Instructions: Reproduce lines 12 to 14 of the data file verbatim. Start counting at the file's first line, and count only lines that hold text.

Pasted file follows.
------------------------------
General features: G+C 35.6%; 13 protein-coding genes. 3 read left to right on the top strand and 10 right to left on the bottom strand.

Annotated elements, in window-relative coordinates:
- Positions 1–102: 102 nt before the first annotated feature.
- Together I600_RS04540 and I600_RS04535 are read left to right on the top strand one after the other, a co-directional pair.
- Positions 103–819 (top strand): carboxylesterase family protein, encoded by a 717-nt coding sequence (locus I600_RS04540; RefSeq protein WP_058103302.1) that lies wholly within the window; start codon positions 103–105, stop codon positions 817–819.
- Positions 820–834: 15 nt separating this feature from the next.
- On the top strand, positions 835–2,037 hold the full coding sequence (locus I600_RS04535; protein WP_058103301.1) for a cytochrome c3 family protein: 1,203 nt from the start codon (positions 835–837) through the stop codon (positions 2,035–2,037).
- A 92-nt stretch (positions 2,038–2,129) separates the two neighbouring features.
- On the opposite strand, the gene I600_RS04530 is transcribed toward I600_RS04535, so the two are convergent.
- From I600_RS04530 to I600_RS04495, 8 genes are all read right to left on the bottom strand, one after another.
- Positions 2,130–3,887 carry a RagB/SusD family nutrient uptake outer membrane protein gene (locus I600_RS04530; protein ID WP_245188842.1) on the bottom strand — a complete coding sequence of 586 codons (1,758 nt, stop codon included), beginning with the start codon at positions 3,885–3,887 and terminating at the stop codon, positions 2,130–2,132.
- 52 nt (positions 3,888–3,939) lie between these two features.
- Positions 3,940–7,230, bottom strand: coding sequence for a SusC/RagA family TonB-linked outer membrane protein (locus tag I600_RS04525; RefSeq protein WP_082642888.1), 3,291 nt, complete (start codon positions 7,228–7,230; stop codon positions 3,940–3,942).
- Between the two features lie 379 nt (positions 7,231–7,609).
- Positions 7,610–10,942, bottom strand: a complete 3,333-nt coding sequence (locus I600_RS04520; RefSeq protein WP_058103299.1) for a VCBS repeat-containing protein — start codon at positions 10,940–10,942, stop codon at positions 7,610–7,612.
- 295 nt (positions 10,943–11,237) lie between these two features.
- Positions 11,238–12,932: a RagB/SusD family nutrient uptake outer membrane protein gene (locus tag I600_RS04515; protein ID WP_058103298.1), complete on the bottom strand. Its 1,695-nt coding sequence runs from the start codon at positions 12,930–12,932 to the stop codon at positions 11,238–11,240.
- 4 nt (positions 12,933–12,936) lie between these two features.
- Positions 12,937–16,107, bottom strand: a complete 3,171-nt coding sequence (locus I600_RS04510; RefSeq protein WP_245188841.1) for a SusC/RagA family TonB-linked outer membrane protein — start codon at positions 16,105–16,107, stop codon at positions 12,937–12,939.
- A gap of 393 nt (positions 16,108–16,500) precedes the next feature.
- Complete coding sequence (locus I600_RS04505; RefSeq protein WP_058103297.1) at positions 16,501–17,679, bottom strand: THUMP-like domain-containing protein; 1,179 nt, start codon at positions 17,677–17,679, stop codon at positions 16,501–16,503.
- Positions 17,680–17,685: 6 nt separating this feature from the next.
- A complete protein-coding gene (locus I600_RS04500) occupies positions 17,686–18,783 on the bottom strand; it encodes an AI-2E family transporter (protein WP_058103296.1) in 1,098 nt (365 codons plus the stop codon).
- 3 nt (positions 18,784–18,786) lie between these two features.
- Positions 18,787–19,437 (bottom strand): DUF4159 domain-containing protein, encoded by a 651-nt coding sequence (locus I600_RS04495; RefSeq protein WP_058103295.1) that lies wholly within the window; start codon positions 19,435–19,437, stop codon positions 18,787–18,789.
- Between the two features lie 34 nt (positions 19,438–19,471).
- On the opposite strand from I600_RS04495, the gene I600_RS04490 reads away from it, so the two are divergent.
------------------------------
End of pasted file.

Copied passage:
- 52 nt (positions 3,888–3,939) lie between these two features.
- Positions 3,940–7,230, bottom strand: coding sequence for a SusC/RagA family TonB-linked outer membrane protein (locus tag I600_RS04525; RefSeq protein WP_082642888.1), 3,291 nt, complete (start codon positions 7,228–7,230; stop codon positions 3,940–3,942).
- Between the two features lie 379 nt (positions 7,231–7,609).